However, it’s important to note that this is a conservative estimate, as intercity routes often provide more favorable driving conditions and higher speeds, leading to improved fuel efficiency compared to urban settings.

Air-Conditioned Buses Deliver Better GHG Savings

Study: The Urgent Need for Renewable Energy-Powered Electric Buses in India

In general, air-conditioned buses exhibit more significant greenhouse gas (GHG) savings due to the larger energy-efficiency gap between Battery Electric Vehicle (BEV) and Internal Combustion Engine (ICE) models.

Conversely, non-air-conditioned buses (both 12m and 9m, running on diesel and CNG) in urban settings yield lower GHG savings.

The gains in operational energy efficiency are partially offset by the higher emissions associated with vehicle and battery manufacturing.

For non-air-conditioned buses, manufacturing-related emissions constitute 17% of the total, as opposed to the 8–13% observed for ICE vehicles.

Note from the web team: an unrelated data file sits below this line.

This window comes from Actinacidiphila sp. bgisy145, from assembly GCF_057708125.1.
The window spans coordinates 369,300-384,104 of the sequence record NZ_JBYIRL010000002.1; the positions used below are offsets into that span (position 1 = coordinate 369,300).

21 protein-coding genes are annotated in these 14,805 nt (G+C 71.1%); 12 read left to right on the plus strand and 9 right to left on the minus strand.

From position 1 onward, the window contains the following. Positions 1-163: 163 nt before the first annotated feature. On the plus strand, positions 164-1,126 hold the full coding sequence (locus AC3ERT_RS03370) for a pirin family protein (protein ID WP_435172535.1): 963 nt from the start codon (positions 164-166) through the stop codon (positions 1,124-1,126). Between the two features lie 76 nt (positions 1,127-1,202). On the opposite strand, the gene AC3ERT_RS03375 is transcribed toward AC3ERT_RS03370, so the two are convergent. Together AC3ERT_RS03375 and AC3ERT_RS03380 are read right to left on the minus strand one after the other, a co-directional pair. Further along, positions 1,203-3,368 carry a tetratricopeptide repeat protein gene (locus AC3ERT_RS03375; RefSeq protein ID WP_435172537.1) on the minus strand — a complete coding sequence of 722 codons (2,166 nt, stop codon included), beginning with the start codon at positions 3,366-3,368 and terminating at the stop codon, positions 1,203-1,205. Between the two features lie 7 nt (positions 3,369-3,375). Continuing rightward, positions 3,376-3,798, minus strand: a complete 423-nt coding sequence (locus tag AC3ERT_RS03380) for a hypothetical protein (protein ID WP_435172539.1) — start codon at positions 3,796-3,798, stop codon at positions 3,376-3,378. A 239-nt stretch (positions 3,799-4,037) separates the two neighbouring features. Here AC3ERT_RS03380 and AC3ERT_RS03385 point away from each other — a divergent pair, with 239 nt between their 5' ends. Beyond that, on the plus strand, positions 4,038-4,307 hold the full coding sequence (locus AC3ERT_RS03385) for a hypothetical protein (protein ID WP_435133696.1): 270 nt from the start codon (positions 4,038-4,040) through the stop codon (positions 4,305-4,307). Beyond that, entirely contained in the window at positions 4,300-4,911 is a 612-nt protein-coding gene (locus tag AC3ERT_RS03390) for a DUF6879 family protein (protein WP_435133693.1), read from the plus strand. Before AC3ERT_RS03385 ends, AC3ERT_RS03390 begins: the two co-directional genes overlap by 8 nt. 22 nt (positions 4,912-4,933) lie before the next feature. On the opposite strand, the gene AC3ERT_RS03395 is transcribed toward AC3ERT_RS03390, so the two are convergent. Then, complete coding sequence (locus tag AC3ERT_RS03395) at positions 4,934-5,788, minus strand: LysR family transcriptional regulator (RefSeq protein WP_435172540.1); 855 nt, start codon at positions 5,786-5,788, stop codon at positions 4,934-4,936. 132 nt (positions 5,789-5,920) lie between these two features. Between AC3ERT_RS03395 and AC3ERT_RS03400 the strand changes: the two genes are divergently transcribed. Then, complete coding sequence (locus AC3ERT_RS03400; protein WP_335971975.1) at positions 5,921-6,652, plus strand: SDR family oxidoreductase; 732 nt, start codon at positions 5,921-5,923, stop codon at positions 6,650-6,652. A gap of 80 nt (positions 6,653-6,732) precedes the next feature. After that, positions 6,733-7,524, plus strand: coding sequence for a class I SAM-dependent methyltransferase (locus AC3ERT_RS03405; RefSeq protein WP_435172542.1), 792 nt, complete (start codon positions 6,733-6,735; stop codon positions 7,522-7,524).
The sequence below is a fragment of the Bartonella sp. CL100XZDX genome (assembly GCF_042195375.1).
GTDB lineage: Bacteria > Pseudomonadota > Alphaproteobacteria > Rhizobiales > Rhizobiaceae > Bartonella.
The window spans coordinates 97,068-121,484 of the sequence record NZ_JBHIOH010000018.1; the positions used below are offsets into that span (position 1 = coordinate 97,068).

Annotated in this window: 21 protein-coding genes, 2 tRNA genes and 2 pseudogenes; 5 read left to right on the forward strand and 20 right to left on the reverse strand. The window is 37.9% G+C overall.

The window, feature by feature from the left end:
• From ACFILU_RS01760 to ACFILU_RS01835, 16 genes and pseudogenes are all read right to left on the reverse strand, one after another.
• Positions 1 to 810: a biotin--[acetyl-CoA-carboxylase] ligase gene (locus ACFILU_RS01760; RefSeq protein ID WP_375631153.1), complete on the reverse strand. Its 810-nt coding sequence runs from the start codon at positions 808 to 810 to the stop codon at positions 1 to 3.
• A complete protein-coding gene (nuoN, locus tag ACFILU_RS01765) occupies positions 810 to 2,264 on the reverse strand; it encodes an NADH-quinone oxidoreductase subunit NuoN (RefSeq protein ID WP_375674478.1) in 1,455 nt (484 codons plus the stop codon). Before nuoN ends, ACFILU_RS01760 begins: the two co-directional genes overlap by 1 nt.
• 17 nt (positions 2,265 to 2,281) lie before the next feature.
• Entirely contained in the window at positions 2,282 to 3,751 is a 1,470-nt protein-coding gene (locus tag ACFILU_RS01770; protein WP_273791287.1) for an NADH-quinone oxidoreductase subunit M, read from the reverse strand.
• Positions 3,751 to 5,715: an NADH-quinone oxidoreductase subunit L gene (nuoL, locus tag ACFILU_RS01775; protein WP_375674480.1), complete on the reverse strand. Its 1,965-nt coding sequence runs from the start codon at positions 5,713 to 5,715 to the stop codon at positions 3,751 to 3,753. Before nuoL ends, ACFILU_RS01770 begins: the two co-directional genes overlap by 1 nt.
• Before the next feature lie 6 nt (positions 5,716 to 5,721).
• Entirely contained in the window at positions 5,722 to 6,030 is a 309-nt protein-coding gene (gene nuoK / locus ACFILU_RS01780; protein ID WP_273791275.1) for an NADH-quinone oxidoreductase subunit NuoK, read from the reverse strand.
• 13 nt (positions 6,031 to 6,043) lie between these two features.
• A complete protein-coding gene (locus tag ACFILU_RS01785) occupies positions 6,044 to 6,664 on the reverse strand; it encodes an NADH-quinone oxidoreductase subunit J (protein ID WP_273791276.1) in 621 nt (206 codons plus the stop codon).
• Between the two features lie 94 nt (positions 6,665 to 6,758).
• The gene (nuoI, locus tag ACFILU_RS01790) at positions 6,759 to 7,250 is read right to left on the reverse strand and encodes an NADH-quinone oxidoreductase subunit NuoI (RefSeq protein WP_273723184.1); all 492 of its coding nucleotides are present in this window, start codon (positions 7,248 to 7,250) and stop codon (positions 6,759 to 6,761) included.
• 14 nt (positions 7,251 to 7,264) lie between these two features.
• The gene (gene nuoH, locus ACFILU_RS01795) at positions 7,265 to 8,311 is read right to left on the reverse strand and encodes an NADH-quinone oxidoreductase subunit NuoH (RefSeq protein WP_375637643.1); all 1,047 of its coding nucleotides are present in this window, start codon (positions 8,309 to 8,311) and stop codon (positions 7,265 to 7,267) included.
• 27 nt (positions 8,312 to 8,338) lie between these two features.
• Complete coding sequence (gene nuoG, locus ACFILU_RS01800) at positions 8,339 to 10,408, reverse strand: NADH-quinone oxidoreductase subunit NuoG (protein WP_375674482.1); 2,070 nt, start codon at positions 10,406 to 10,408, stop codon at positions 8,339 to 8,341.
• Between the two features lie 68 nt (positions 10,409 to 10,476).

Moving from non-AC internal Combustion Engine (ICE) buses to Air-Conditioned (AC) electric buses may lead to a rise in life-cycle greenhouse gas (GHG) emissions for diesel buses (both 12m and 9m).

However, there could be overall savings in the case of Compressed Natural Gas (CNG) buses (both 12m and 9m), given the existing performance data from the cities used as references in this study.

Anticipations for higher-quality services are likely to drive the increasing prominence of AC services.

Several Indian cities are also forming partnerships to exclusively utilize 100% Renewable Energy (RE) to power electric buses.

This move not only reduces operational costs but also curtails GHG emissions during the usage phase.

Consequently, a life-cycle analysis of GHG savings is conducted for RE-powered BEVs, focusing on the scenario of 12 air-conditioned buses to illustrate the GHG implications.

Addressing Transportation-Related Pollution

Study: The Urgent Need for Renewable Energy-Powered Electric Buses in India

The urgency to address air pollution in India cannot be overstated. The University of Chicago’s air quality life index ranks India as the second most polluted country globally. Air pollution is identified as the foremost external threat to global life expectancy.

Recent estimates from the International Energy Agency indicate that road transport accounts for 12% of India’s carbon dioxide emissions and significantly contributes to urban air pollution.